Online Review
Kit: TM61053
Bristol Beaufighter VI
      Scale: 1/48  
Manufacturer: Tamiya
Medium: Plastic
Paint: AeroMaster, Humbrol, & Testors
Builder: Glen Phillips
Accessories: AeroMaster AN48341, Whispering Death Part II

References: Beaufighter in Action, SS1153, Squadron/Signal publications, 1995
Beaufighter, Warpaint #1, HB0001, Hall Park Publications, No Copyright Date.

Remarks: See Below

  For many years, the Bristol Beaufighter was somewhat ignored by the model companies. There were some elderly injection molded 1/72nd scale kits from both Airfix and Frog/Novo issued during the 1960s, and later a 1/72 scale kit issued by Matchbox during the 1970s. Revell issued a 1/32nd scale kit which is still available. But, what of 1/48th scale? Modelers were limited to a vacuform kit from a company whose name escapes me... must have been a memorable kit.

   Then Accurate Miniatures, a small, but excellent manufacturer of 1/48th scale kits, announced the future release of three new Beaufighters. Not to be outdone, Tamiya announced a Beaufighter Mk VI - apparently as a surprise to everyone - and issued it a few months later.    

   The Tamiya Beaufighter Mk VI consists of six sprues of gray plastic, one clear sprue, a decal sheet with markings for three different aircraft, and a ten page instruction booklet. This is NOT a weekend project. Tamiya has broken out the parts for different variants. Some of these variants have already been issued in the form of a Beaufighter Mk VI Night Fighter (TM61064) and a Beaufighter TF.X Torpedo Bomber (TM61067).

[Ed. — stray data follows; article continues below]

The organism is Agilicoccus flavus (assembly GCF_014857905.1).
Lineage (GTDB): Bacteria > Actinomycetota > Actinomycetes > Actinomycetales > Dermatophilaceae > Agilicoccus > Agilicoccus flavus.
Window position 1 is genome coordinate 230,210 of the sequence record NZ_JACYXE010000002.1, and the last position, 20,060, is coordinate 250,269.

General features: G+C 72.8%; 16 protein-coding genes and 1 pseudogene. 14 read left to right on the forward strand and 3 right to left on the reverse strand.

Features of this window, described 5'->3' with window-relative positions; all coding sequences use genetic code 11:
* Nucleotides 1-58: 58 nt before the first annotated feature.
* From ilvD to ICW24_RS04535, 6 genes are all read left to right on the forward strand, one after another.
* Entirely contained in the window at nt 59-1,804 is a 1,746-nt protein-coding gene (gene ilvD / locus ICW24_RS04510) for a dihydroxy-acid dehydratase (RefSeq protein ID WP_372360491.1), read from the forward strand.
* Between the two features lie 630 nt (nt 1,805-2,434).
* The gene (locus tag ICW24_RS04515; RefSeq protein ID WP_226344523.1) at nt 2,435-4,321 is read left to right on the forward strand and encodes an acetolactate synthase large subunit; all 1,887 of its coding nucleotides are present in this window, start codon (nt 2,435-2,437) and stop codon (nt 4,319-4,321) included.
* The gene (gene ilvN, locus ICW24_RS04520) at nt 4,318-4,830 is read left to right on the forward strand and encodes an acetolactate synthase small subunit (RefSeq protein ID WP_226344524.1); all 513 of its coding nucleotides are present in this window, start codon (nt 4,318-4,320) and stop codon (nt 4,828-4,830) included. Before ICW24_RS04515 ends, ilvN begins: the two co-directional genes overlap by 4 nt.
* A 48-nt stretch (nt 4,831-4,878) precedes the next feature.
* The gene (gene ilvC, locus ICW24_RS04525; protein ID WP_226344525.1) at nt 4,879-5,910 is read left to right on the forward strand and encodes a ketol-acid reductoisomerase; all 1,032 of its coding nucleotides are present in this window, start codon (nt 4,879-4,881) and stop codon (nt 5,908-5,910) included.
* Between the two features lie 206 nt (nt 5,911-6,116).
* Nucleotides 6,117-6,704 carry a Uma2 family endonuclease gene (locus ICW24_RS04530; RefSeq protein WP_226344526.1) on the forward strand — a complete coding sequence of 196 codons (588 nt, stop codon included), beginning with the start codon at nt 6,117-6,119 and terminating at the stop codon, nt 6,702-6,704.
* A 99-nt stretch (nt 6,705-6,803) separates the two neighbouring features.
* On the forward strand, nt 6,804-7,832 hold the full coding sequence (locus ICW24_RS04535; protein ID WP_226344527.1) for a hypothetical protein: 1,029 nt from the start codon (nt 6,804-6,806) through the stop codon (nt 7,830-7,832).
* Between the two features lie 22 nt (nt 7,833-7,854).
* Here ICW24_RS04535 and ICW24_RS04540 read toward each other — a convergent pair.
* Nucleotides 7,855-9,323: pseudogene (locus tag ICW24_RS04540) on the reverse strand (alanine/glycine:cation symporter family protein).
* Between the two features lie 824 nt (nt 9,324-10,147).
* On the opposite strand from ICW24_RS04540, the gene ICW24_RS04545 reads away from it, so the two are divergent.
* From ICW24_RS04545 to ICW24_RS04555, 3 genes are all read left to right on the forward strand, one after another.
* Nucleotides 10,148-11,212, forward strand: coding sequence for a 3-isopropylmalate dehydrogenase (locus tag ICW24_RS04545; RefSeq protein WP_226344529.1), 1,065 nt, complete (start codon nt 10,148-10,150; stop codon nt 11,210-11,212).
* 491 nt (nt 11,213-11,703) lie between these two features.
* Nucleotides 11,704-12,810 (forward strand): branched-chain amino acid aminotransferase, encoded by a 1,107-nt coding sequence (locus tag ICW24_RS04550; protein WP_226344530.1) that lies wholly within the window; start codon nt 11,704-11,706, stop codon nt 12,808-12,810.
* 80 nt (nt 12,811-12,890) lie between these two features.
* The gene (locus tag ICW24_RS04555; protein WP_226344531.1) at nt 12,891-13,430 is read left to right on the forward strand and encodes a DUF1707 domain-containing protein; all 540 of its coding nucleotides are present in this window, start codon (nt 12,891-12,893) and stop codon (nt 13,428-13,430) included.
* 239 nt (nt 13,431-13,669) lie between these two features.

Construction starts with a fairly complete and well-detailed cockpit. I followed the kit instructions in painting the interior RAF Interior Green, and then painted the instrument panels and electrical boxes flat or semi-gloss black. I used a white Prismacolor pencil and a drop of clear gloss to pick out the instruments. You do not have to spend a lot of extra time detailing the cockpit.

   Beaufighter crews entered the aircraft through a pair of hatches in the belly of the aircraft. These hatches were also their primary means of escape in an emergency. Consequently, there are no opening canopies through which to view the interior.